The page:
Hands-on Learning

Graduate students in Higher Education Administration put knowledge to use in campus offices

By Sandra Howe
Staff Writer

A newly established School of Education program is giving graduate students an opportunity to put their knowledge and training to use, while providing valuable assistance to senior Boston College administrators in the process.

The Administrative Fellows Program in Higher Education was initiated last fall by Assoc. Prof. Ted Youn (SOE) to attract talented people with significant professional experience in higher education administration or related fields. The inaugural group of participants consists of nine doctoral students and five master's degree students enrolled in SOE, who have held positions in areas such as student affairs, policy analysis, financial management and student residential life.

Assoc. Prof. Ted Youn (SOE) leads an Administrative Fellows seminar, which included Jennifer Bassett and Michael Bastedo, last week. (Photo by Mark Morelli)










These students work 20 hours or more each week under the direct supervision of administrators in such settings as the Office of the Academic Vice President, Office of the Dean for Student Development, Center for International Higher Education, Presidential Scholars Program, Office of the University Historian and Learning Resources for Student Athletes. Their tasks include assisting with research, advising undergraduates, running admission programs, editing catalogs, coordinating internships and performing special projects.

"This program enables a cadre of students with considerable professional experience to come here full-time and add to their academic studies an additional intellectual experience with a high level administrator," said Asst. Prof. Karen Arnold (SOE), director of the Higher Education Program. "It brings together theory and practice, which reinforce each other."

The students, who receive full tuition remission and a stipend, also meet a few times each month to reflect on their experiences and exchange ideas on how the theoretical frameworks they learn in class can be realized in the workplace. The meetings help them feel connected to the campus and each other, Youn said, which in turn gives them support during their time at Boston College and provides a network of contacts once they graduate.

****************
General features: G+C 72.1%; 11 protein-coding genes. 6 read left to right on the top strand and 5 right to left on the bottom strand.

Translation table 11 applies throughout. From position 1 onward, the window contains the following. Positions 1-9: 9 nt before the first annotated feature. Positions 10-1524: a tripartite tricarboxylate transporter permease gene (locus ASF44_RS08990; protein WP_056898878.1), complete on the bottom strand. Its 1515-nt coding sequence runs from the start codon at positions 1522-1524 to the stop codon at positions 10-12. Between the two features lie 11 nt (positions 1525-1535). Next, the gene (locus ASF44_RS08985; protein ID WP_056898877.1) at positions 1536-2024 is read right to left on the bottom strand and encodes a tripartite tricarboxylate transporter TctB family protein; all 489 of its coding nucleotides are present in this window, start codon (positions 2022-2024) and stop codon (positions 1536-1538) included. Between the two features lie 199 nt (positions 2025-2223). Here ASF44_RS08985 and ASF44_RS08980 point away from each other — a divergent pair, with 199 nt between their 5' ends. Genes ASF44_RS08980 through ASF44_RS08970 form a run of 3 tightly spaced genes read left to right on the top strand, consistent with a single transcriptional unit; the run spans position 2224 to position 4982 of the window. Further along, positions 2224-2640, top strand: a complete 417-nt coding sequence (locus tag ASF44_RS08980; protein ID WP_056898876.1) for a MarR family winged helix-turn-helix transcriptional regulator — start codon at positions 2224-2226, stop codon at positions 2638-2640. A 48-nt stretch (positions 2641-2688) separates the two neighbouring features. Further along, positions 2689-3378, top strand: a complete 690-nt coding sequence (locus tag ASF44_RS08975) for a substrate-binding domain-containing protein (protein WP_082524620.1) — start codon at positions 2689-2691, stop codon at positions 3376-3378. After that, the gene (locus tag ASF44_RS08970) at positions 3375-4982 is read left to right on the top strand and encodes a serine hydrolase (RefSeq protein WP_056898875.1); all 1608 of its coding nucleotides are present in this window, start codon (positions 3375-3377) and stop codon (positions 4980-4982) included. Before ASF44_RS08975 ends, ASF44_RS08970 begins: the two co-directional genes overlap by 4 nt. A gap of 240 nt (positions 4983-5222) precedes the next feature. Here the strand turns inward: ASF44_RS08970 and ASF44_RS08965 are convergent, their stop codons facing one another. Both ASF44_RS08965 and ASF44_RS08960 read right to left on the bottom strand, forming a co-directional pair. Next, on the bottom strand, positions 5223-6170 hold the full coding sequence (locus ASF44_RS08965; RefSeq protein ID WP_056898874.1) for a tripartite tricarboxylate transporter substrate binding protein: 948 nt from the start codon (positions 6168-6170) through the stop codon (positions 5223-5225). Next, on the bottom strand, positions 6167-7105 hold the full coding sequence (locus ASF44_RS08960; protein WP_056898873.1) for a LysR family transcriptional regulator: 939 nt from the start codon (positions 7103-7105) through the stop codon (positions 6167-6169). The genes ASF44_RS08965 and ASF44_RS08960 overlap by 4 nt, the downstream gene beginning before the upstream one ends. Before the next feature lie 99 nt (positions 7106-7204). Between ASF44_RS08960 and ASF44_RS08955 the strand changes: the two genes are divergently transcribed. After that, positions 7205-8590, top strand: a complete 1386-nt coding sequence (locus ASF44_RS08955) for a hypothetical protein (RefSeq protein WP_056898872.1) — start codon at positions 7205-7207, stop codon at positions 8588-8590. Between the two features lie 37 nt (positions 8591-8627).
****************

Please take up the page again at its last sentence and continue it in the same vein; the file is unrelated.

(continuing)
"The combination of academic and higher education work experience is a natural, given the subjects they study," said Youn.

One Administrative Fellow pleased with his experience is doctoral student Thomas Hippchen, a former student affairs administrator at Daniel Webster College, who is working with Prof. Dennis Sardella (Chemistry), director of the Presidential Scholars Program, and Dean for Enrollment Management Robert Lay.

"I wanted to see how a university operates from an area other than student life, so I've immersed myself in the Presidential Scholars Program and, as a result, think very differently about higher education," said Hippchen, who was an assistant dean of students and director of residence life at Webster College. The program also allowed Hippchen to pursue his degree full time and "see how the issues in class play out in real situations, rather than just reading about them in a textbook."

Sardella is also pleased with the arrangement, noting that Hippchen has taken substantial responsibility, spearheading the design and implementation for the program's soon-to-be-launched World Wide Web page, and setting up a department newsletter for graduates of the program.

"It is enormously helpful to have an assistant who can offer informed advice," said Sardella. "He has been able to take on jobs that I would normally do, which helps me and at the same time enables him to put the theory he learns in the classroom into practice."

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